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Conflict of Laws: Cases and Materials, Eighth Edition

  • R. Lea Brilmayer
  • Jack L. Goldsmith
  • Erin O'Hara O'Connor
  • Carlos Vázquez
Series / Aspen Casebook Series
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Written by leading Conflict of Laws scholars, Conflict of Laws: Cases and Materials, Eighth Edition, presents a balanced study of Conflict of Laws, otherwise known as Private International Law. The book begins with a discussion of traditional approaches to choice-of-law problems, both inter-state and international, followed by an examination of how modern courts and commentators have struggled to formulate new and better approaches. The remaining broad topics—constitutional limitations on choice of law, personal jurisdiction, conflicts in the federal system, recognition and enforcement of judgments, extraterritorial application of federal law, choice of legal regimes, and choice of law in complex litigation—are considered in light of the wisdom derived from consideration of the basic choice-of-law problems.

New to the Eighth Edition:

  • Addition of new co-author Carlos M. Vázquez, a leading scholar in Conflict of Laws as well as the adjacent fields of International Law and Foreign Relations Law
  • Expanded coverage of Conflict of Laws in the international context, with a focus on the increasingly important topic of extraterritorial application of federal law
  • New Supreme Court decisions on personal jurisdiction and constitutional limits on choice of law
  • Expanded coverage of choice of law in marriage and divorce
  • Discussion of draft Third Restatement of Conflict of Laws

Professors and students will benefit from:

  • A balance of historical and recent cases, with problems that test application of case precedents
  • A balance between theoretical and practical aspects of Conflict of Laws, with coverage of state law and comparative perspectives where appropriate
  • Focus on Choice of Law
  • Broader coverage of extraterritorial application of federal law than any leading Conflict of Laws casebook
  • Modern applications to internet disputes, complex litigation, party autonomy, and jurisdictional competition, among other cutting-edge topics
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About the authors
Lea Brilmayer
Howard M. Holtzman Professor of International Law
Yale University

Lea Brilmayer is the Howard M. Holtzmann Professor of International Law at Yale Law School.  In addition to teaching Contracts to first-year students, she also teaches Conflict of Laws and International Courts and Tribunals, as well as seminars on the laws of war and on African current affairs. During her first decade of teaching, Professor Brilmayer’s writing interests mainly concerned conflict of laws (in particular, personal jurisdiction and choice of law); federal jurisdiction; and jurisprudence. Her interests have gradually turned to international law and international relations, which has led to two books: emJustifying International Actsem and emAmerican Hegemony: Political Morality in a One-Superpower Worldem.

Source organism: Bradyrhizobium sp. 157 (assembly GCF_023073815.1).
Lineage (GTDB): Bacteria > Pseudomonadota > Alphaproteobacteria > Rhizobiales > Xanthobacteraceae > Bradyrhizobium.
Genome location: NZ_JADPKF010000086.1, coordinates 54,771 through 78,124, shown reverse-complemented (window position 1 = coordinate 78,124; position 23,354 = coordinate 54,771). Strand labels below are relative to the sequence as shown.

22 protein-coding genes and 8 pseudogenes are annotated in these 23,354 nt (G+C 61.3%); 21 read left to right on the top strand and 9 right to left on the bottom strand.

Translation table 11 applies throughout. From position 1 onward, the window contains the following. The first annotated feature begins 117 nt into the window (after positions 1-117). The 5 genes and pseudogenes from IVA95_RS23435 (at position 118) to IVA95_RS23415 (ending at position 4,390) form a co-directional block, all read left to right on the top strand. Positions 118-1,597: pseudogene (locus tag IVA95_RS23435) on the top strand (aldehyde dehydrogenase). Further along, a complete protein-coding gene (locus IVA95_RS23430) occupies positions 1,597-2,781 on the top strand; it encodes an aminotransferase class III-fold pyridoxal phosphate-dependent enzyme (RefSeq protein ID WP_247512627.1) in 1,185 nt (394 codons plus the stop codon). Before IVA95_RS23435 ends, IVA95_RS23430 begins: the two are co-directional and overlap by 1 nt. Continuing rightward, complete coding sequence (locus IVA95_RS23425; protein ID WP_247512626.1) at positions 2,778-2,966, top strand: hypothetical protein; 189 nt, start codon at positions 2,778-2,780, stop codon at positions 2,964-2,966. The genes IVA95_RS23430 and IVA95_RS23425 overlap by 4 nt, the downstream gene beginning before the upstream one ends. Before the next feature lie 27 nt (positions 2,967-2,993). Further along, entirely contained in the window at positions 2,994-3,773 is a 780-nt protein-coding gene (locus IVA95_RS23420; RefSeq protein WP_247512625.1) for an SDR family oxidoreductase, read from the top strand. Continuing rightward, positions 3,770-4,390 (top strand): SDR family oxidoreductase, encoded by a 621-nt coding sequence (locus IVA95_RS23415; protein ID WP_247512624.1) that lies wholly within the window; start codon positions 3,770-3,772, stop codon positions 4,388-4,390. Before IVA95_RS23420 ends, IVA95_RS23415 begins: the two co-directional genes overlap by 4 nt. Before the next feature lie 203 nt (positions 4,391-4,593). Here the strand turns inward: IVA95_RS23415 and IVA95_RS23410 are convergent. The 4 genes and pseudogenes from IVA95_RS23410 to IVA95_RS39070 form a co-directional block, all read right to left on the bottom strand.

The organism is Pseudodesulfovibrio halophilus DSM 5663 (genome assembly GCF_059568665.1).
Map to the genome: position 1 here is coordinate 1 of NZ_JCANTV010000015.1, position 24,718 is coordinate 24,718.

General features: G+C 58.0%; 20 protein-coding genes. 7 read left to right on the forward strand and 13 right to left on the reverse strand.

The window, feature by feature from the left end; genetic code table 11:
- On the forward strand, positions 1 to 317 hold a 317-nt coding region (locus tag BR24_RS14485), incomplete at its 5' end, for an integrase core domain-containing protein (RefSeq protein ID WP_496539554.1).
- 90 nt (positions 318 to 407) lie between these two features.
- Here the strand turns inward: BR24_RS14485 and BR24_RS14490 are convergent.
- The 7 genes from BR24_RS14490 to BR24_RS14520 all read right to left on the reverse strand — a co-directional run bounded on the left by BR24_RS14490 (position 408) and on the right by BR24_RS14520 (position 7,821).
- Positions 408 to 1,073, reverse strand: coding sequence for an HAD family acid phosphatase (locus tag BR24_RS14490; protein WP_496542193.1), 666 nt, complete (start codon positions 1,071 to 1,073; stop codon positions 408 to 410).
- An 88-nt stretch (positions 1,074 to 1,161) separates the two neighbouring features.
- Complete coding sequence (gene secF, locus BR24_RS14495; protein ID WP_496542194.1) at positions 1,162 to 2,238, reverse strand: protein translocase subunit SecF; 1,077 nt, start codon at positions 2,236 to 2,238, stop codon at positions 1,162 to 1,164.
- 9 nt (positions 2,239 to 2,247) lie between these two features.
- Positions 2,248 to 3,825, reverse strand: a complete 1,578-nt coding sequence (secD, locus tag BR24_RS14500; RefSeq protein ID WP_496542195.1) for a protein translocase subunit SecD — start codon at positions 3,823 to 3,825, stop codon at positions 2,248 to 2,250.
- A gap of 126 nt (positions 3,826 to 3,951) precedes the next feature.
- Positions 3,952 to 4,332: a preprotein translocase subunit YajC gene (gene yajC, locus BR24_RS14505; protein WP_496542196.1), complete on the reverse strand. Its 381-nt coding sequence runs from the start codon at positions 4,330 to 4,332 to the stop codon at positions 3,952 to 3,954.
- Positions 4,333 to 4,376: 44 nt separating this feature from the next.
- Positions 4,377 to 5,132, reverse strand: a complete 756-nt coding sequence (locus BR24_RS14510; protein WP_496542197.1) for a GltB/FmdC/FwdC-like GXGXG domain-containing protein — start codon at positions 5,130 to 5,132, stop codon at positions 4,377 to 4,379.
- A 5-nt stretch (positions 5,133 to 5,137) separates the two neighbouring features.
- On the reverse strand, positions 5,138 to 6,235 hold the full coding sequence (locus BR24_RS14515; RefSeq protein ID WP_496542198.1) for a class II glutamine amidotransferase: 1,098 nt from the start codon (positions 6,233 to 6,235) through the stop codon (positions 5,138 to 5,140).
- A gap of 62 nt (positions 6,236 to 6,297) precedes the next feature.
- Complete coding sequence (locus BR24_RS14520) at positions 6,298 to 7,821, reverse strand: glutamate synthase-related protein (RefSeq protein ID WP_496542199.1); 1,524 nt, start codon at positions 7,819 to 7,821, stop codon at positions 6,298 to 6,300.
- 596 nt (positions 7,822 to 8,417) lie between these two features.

Jack L. Goldsmith
Henry L. Shattuck Professor of Law
Harvard University

Jack Goldsmith is Henry L. Shattuck Professor of Law at Harvard University. He is the author, most recently, of emThe Terror Presidency: Law and Judgment Inside The Bush Administrationem (W.W. Norton 2007), as well as of other books and articles on many topics related to terrorism, national security, international law, conflicts of law, and internet law. Before coming to Harvard, Goldsmith served as Assistant Attorney General, Office of Legal Counsel, from October 2003 through July 2004, and Special Counsel to the General Counsel to the Department of Defense from September 2002 through June 2003. Goldsmith taught at the University of Chicago Law School from 1997-2002, and at the University of Virginia Law School from 1994-1997. He clerked for Supreme Court Justice Anthony M. Kennedy, Court of Appeals Judge J. Harvie Wilkinson, and Judge George Aldrich on the Iran-U.S. Claims Tribunal. Full bibliography at:

Erin O'Hara O'Connor
Milton R. Underwood Chair in Law
Vanderbilt University

Erin O’Hara O’Connor is a leading scholar in the field of conflict of laws. Her most recent work includes three books and a series of significant articles on choice of law, as well as articles that examine the role of arbitration for contracting parties. Professor O'Connor was Vanderbilt Law School's associate dean for academic affairs from 2008-10. She was named director of graduate studies for the Ph.D. Program in Law and Economics in 2011. She joined Vanderbilt's law faculty in 2001, having previously taught at George Mason University School of Law. She was a visiting professor at Northwestern Law School in 1995 and at Georgetown University Law Center from spring 1999 to spring 2000. Professor O’Connor has &served as chair of the AALS Section on Conflict of Laws and as director of Vanderbilt’s Law and Human Behavior Program. She is a research associate at the Gruter Institute for Law and Behavioral Research and was a visiting fellow at Ludwig Maximilians Universitat Munchen, Center for Advanced Studies, in 2011, and Distinguished Visiting Scholar at ZenTra, Center for Transnational Studies, University of Bremen, in 2014.

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Eighth Edition
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Conflict of Laws
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